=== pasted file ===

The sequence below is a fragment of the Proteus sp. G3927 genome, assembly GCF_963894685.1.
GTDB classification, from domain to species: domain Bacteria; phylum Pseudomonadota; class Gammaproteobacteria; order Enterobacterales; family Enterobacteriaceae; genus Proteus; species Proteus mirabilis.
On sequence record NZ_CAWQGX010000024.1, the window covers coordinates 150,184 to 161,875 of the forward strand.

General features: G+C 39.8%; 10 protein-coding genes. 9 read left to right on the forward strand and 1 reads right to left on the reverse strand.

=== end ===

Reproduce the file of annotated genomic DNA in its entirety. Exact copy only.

The sequence below is a fragment of the Proteus sp. G3927 genome, assembly GCF_963894685.1.
GTDB classification, from domain to species: domain Bacteria; phylum Pseudomonadota; class Gammaproteobacteria; order Enterobacterales; family Enterobacteriaceae; genus Proteus; species Proteus mirabilis.
On sequence record NZ_CAWQGX010000024.1, the window covers coordinates 150,184 to 161,875 of the forward strand.

General features: G+C 39.8%; 10 protein-coding genes. 9 read left to right on the forward strand and 1 reads right to left on the reverse strand.